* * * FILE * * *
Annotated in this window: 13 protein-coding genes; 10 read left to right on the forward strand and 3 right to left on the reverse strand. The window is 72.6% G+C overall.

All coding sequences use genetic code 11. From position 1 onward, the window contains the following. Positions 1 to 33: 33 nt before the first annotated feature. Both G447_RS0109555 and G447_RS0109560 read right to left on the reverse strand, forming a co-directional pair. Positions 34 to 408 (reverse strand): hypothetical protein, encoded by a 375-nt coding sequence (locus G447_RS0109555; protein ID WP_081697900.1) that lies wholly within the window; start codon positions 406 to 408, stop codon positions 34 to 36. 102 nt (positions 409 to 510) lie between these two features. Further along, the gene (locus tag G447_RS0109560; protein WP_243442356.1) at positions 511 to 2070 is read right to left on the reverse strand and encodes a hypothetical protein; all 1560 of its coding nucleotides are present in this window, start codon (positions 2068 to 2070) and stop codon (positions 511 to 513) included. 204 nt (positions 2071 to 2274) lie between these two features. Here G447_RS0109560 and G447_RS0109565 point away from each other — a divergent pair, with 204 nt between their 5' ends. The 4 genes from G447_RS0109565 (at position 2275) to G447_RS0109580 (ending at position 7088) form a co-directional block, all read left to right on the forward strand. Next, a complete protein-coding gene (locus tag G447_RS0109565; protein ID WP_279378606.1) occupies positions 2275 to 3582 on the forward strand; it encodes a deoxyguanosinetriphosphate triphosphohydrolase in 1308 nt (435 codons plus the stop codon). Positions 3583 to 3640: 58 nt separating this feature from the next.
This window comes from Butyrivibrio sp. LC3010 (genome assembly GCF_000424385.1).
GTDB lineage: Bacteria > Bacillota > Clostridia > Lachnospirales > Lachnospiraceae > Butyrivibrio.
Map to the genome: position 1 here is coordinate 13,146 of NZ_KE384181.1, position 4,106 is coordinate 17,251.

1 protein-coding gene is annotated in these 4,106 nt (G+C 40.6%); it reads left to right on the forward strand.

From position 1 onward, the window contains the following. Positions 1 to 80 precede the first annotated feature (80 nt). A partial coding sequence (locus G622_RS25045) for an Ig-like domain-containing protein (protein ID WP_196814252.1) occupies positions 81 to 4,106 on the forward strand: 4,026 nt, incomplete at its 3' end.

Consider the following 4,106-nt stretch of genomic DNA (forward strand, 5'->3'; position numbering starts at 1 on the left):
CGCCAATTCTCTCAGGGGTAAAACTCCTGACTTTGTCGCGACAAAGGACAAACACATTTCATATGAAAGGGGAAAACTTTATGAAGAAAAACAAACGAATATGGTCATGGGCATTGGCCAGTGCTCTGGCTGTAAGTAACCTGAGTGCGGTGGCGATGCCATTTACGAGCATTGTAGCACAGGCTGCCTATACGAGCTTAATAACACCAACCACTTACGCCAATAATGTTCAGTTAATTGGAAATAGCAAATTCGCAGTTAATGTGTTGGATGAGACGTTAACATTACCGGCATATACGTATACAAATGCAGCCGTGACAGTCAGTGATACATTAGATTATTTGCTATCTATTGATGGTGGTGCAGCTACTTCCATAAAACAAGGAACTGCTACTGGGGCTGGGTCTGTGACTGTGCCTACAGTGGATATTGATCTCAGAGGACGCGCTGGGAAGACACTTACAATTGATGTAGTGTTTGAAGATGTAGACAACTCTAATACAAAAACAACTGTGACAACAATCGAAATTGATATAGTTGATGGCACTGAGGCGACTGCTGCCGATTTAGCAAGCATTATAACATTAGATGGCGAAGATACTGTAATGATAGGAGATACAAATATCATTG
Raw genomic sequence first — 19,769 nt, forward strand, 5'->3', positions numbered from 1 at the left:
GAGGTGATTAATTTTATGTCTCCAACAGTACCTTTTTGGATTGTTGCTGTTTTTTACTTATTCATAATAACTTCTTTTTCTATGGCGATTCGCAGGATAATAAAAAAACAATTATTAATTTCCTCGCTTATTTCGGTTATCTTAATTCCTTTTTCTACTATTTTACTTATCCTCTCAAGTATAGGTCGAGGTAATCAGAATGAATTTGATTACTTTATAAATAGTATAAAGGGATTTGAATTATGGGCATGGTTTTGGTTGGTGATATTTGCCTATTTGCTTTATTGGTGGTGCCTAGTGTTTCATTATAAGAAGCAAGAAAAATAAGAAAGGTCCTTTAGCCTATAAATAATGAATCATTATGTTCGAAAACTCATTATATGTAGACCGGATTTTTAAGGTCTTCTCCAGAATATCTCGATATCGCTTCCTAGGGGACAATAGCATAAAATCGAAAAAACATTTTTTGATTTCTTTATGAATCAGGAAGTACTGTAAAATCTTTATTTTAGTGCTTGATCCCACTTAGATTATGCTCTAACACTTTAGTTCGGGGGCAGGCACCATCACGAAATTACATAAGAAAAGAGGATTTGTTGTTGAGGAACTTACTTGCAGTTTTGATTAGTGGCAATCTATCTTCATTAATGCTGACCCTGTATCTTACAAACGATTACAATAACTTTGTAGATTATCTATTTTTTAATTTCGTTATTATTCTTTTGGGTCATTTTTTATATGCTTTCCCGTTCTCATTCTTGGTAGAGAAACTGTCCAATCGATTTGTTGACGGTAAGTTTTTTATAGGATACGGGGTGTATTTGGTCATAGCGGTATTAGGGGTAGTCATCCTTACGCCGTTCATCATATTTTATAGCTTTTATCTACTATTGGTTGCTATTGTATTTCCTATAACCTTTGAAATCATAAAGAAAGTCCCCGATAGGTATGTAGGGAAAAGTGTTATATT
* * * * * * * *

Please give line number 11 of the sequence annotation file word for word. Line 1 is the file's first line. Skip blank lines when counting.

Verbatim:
GAGGTGATTAATTTTATGTCTCCAACAGTACCTTTTTGGATTGTTGCTGTTTTTTACTTATTCATAATAACTTCTTTTTCTATGGCGATTCGCAGGATAATAAAAAAACAATTATTAATTTCCTCGCTTATTTCGGTTATCTTAATTCCTTTTTCTACTATTTTACTTATCCTCTCAAGTATAGGTCGAGGTAATCAGAATGAATTTGATTACTTTATAAATAGTATAAAGGGATTTGAATTATGGGCATGGTTTTGGTTGGTGATATTTGCCTATTTGCTTTATTGGTGGTGCCTAGTGTTTCATTATAAGAAGCAAGAAAAATAAGAAAGGTCCTTTAGCCTATAAATAATGAATCATTATGTTCGAAAACTCATTATATGTAGACCGGATTTTTAAGGTCTTCTCCAGAATATCTCGATATCGCTTCCTAGGGGACAATAGCATAAAATCGAAAAAACATTTTTTGATTTCTTTATGAATCAGGAAGTACTGTAAAATCTTTATTTTAGTGCTTGATCCCACTTAGATTATGCTCTAACACTTTAGTTCGGGGGCAGGCACCATCACGAAATTACATAAGAAAAGAGGATTTGTTGTTGAGGAACTTACTTGCAGTTTTGATTAGTGGCAATCTATCTTCATTAATGCTGACCCTGTATCTTACAAACGATTACAATAACTTTGTAGATTATCTATTTTTTAATTTCGTTATTATTCTTTTGGGTCATTTTTTATATGCTTTCCCGTTCTCATTCTTGGTAGAGAAACTGTCCAATCGATTTGTTGACGGTAAGTTTTTTATAGGATACGGGGTGTATTTGGTCATAGCGGTATTAGGGGTAGTCATCCTTACGCCGTTCATCATATTTTATAGCTTTTATCTACTATTGGTTGCTATTGTATTTCCTATAACCTTTGAAATCATAAAGAAAGTCCCCGATAGGTATGTAGGGAAAAGTGTTATATT